Report from: India - Pharmaceutical Technology

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Report from: India
The Indian government may soon monopolize its pharmaceutical industry to cut costs and improve healthcare, but the move is sounding off alarm bells with the companies whose drug products are under review.


Pharmaceutical Technology
Volume 32, Issue 11

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The government has asked drug companies and different associations to put forward its views on the subject. Several suggestions have been presented, but opposition to the proposal by multinationals is gaining momentum. Many contend that the buyout would lead to drug shortages and increased costs. OPPI, the apex industry body of multinational pharmaceutical companies, feels that the government's move, coupled with its failure to honor incremental innovation, could hinder long-term investments in the country's pharmaceutical industry.

In addition, OPPI says that several of its member companies may reexamine proposed investments in India. Member firms include Pfizer (New York), Eli Lilly (Indianapolis), GlaxoSmithKline (London), Bristol-Myers Squibb (New York), Sanofi Aventis (Paris), Astra-Zeneca (London), Novartis (Switzerland), and Novo Nordisk (Bagsvaerd, Denmark), among others.

Argues Naresh Trehan, president of the Indian Healthcare Federation, "India's healthcare sector is in a dynamic phase of growth, but the technology being provided must work toward providing affordable healthcare to all." Trehan, who has also been the past chairman of the Confederation of Indian Industry's national committee on healthcare, added, "It is imperative to accelerate growth through partnering and aligning with the key stakeholders including the healthcare service providers, medical technology industry and insurance providers.'"

Paresh Johri, deputy secretary in India's Department of Chemicals and Petrochemicals, said an inter-ministerial committee has been set up to examine the Australian and Canadian models, where the government fixes the price.

"Given the fact that a consumer in India is not in a position to negotiate prices as happens in the US and most other developed countries, there has to be some method of pricing which reflects the interests of the consumer," says IPA's D.G. Shah.

Gurdial Singh Sandhu, joint secretary in India's Department of Chemicals and Fertilizers, said several organizations have also recommended to the government that there should be differential pricing for medical devices used in the treatment of cardiac ailments in government hospitals so that less affluent people could afford treatment.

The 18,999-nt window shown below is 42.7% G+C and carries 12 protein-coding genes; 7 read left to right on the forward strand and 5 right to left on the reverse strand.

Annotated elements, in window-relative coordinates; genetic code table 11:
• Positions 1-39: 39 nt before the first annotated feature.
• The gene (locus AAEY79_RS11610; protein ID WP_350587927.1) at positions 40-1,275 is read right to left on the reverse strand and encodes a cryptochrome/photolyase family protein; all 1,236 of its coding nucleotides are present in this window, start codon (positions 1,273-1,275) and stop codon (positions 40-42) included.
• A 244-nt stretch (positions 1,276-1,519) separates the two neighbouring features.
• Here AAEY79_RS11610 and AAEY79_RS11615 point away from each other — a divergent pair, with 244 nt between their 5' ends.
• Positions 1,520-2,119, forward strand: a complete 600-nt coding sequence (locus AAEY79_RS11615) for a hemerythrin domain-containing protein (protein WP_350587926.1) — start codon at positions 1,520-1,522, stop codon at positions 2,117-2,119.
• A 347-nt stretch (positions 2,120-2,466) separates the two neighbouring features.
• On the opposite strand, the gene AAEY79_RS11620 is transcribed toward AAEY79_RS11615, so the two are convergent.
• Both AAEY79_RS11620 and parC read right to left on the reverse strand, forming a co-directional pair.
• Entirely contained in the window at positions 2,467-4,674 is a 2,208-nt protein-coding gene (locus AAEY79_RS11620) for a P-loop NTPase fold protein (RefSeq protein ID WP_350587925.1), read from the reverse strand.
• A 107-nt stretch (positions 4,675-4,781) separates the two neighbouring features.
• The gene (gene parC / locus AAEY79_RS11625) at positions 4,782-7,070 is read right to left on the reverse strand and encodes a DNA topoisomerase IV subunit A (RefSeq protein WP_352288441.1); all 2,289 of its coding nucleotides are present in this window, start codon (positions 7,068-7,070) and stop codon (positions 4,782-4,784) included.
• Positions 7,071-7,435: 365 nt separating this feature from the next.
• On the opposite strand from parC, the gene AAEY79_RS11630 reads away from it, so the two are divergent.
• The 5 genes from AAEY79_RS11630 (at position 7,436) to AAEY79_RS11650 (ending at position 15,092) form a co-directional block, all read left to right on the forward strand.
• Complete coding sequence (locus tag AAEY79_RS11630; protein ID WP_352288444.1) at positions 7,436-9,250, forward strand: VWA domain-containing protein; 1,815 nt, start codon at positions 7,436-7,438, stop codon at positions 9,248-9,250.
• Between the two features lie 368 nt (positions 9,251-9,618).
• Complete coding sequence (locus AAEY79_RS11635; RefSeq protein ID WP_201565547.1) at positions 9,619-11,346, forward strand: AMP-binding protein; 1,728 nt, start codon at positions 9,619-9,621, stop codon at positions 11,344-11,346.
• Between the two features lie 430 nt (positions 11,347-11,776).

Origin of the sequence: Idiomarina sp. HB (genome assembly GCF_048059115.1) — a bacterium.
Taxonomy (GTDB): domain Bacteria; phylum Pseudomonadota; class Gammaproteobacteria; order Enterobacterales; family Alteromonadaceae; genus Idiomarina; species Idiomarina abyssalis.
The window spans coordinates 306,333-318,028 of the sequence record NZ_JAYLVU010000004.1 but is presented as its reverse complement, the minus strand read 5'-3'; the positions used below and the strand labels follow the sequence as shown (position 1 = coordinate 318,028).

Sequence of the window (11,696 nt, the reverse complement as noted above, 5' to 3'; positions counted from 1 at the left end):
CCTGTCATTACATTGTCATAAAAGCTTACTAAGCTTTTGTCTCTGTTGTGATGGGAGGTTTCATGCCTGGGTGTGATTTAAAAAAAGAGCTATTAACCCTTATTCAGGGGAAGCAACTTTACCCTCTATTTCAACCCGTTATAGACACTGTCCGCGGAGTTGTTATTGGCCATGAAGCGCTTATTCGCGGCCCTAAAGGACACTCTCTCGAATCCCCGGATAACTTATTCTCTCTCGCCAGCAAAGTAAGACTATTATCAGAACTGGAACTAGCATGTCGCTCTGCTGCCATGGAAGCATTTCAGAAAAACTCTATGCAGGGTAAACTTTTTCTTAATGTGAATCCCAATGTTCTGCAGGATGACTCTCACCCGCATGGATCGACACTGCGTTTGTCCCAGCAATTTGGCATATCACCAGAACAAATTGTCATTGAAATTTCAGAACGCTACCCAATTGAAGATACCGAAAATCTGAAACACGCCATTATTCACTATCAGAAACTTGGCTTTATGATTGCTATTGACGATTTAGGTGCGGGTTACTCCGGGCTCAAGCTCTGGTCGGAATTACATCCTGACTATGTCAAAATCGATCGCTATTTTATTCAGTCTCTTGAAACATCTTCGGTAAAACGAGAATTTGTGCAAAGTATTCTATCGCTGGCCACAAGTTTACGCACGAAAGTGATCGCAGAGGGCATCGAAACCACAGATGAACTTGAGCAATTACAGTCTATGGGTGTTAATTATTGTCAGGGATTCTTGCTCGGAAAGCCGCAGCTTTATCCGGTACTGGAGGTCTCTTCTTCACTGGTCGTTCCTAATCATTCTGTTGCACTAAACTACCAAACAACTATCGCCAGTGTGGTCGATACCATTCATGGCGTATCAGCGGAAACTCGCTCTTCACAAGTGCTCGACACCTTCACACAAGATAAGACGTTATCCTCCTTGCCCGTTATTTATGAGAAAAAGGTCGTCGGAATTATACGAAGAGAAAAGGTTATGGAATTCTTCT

The wait ahead

Overall, India's proposal could be significant to the consumer as the cost of sophisticated medical devices adds substantially to already spiraling medical bills. Some surgical procedures are unaffordable to many patients due to the inflated cost of catheters and other devices. Some stents, particularly drugeluting ones, are priced at around Rs 1 lakh ($2133) and are clearly out of reach of the masses.

Whether the government's purported move covers expensive medical devices, generic-generics and even patented drugs, only time will tell. The fact that there is no discussion between the government and trade bodies on distribution tactics, or on what price the drugs and devices would be bought and sold has cooled tempers, for the time being. Given that the government is still debating the various pros and cons of the matter, a final solution may not come any time soon.

"Decision-makers inevitably have different concerns, represent different constituencies, and seek different consequences. The resulting tug and pull, trade-offs, and negotiations take time," says Prashantamyan Nair, pharma analyst at Mumbai-based investment firm, Edelweiss Securities. ``In some cases, the choice might be obvious, a 'no brainer,' but more often than not, the choice is not so obvious. Most times, some sort of agreement is reached, often through a majority vote. That could happen anytime before the winter session of Parliament, this December.''

A. Nair is a freelance writer based in Mumbai.


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